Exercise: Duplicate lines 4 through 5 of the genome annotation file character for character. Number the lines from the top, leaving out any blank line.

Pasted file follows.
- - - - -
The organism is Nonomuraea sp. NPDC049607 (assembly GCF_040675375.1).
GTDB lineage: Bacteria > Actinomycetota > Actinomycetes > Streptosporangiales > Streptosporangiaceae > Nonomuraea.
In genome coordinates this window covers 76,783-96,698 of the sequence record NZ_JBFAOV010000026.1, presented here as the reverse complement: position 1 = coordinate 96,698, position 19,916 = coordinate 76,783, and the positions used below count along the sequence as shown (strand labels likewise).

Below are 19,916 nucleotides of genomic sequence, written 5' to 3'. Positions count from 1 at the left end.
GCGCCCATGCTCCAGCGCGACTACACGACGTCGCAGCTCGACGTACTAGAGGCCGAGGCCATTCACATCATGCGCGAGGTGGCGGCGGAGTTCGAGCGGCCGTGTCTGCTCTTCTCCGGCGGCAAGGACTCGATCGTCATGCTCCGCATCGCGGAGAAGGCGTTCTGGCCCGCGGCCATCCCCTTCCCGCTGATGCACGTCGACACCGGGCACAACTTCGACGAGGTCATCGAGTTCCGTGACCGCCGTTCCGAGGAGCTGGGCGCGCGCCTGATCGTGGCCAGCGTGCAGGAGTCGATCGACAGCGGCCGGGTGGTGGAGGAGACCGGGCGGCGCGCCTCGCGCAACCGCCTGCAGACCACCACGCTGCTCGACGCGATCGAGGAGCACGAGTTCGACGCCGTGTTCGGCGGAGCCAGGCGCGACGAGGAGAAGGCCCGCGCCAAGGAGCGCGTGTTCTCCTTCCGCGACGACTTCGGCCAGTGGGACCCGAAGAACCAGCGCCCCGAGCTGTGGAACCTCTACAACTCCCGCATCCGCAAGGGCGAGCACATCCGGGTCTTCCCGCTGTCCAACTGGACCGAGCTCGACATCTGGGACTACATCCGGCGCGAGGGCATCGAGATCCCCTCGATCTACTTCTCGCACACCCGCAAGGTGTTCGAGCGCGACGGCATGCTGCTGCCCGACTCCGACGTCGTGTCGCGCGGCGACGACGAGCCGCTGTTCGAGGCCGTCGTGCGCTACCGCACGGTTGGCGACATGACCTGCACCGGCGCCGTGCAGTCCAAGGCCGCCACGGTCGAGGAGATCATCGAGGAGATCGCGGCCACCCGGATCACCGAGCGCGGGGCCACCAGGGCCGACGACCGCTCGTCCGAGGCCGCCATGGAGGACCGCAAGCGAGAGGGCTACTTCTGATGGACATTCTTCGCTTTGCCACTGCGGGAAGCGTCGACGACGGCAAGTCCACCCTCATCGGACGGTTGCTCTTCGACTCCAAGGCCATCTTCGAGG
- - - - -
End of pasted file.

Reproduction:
Below are 19,916 nucleotides of genomic sequence, written 5' to 3'. Positions count from 1 at the left end.
GCGCCCATGCTCCAGCGCGACTACACGACGTCGCAGCTCGACGTACTAGAGGCCGAGGCCATTCACATCATGCGCGAGGTGGCGGCGGAGTTCGAGCGGCCGTGTCTGCTCTTCTCCGGCGGCAAGGACTCGATCGTCATGCTCCGCATCGCGGAGAAGGCGTTCTGGCCCGCGGCCATCCCCTTCCCGCTGATGCACGTCGACACCGGGCACAACTTCGACGAGGTCATCGAGTTCCGTGACCGCCGTTCCGAGGAGCTGGGCGCGCGCCTGATCGTGGCCAGCGTGCAGGAGTCGATCGACAGCGGCCGGGTGGTGGAGGAGACCGGGCGGCGCGCCTCGCGCAACCGCCTGCAGACCACCACGCTGCTCGACGCGATCGAGGAGCACGAGTTCGACGCCGTGTTCGGCGGAGCCAGGCGCGACGAGGAGAAGGCCCGCGCCAAGGAGCGCGTGTTCTCCTTCCGCGACGACTTCGGCCAGTGGGACCCGAAGAACCAGCGCCCCGAGCTGTGGAACCTCTACAACTCCCGCATCCGCAAGGGCGAGCACATCCGGGTCTTCCCGCTGTCCAACTGGACCGAGCTCGACATCTGGGACTACATCCGGCGCGAGGGCATCGAGATCCCCTCGATCTACTTCTCGCACACCCGCAAGGTGTTCGAGCGCGACGGCATGCTGCTGCCCGACTCCGACGTCGTGTCGCGCGGCGACGACGAGCCGCTGTTCGAGGCCGTCGTGCGCTACCGCACGGTTGGCGACATGACCTGCACCGGCGCCGTGCAGTCCAAGGCCGCCACGGTCGAGGAGATCATCGAGGAGATCGCGGCCACCCGGATCACCGAGCGCGGGGCCACCAGGGCCGACGACCGCTCGTCCGAGGCCGCCATGGAGGACCGCAAGCGAGAGGGCTACTTCTGATGGACATTCTTCGCTTTGCCACTGCGGGAAGCGTCGACGACGGCAAGTCCACCCTCATCGGACGGTTGCTCTTCGACTCCAAGGCCATCTTCGAGG